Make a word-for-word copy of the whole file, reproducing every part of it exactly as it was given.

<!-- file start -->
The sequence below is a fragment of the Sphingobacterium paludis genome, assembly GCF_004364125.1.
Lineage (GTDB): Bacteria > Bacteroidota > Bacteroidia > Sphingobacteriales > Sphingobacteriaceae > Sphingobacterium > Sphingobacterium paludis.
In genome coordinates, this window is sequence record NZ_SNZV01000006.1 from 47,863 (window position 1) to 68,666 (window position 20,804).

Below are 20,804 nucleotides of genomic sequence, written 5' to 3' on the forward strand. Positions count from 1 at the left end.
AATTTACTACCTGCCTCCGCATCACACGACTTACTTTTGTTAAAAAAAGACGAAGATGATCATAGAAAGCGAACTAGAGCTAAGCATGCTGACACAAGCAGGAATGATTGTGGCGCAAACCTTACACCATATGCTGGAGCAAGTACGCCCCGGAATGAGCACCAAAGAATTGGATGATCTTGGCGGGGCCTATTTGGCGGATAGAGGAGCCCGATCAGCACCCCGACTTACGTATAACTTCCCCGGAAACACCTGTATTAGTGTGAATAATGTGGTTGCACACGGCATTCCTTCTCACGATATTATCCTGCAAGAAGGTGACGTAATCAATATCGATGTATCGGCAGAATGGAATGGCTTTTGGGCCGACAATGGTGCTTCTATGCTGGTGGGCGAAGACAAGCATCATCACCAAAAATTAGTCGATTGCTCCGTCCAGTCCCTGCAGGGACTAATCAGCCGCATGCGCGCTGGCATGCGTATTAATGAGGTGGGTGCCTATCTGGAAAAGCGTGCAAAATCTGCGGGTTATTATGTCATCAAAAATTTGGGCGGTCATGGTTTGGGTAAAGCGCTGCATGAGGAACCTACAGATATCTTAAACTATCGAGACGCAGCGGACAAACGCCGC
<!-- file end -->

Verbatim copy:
The sequence below is a fragment of the Sphingobacterium paludis genome, assembly GCF_004364125.1.
Lineage (GTDB): Bacteria > Bacteroidota > Bacteroidia > Sphingobacteriales > Sphingobacteriaceae > Sphingobacterium > Sphingobacterium paludis.
In genome coordinates, this window is sequence record NZ_SNZV01000006.1 from 47,863 (window position 1) to 68,666 (window position 20,804).

Below are 20,804 nucleotides of genomic sequence, written 5' to 3' on the forward strand. Positions count from 1 at the left end.
AATTTACTACCTGCCTCCGCATCACACGACTTACTTTTGTTAAAAAAAGACGAAGATGATCATAGAAAGCGAACTAGAGCTAAGCATGCTGACACAAGCAGGAATGATTGTGGCGCAAACCTTACACCATATGCTGGAGCAAGTACGCCCCGGAATGAGCACCAAAGAATTGGATGATCTTGGCGGGGCCTATTTGGCGGATAGAGGAGCCCGATCAGCACCCCGACTTACGTATAACTTCCCCGGAAACACCTGTATTAGTGTGAATAATGTGGTTGCACACGGCATTCCTTCTCACGATATTATCCTGCAAGAAGGTGACGTAATCAATATCGATGTATCGGCAGAATGGAATGGCTTTTGGGCCGACAATGGTGCTTCTATGCTGGTGGGCGAAGACAAGCATCATCACCAAAAATTAGTCGATTGCTCCGTCCAGTCCCTGCAGGGACTAATCAGCCGCATGCGCGCTGGCATGCGTATTAATGAGGTGGGTGCCTATCTGGAAAAGCGTGCAAAATCTGCGGGTTATTATGTCATCAAAAATTTGGGCGGTCATGGTTTGGGTAAAGCGCTGCATGAGGAACCTACAGATATCTTAAACTATCGAGACGCAGCGGACAAACGCCGC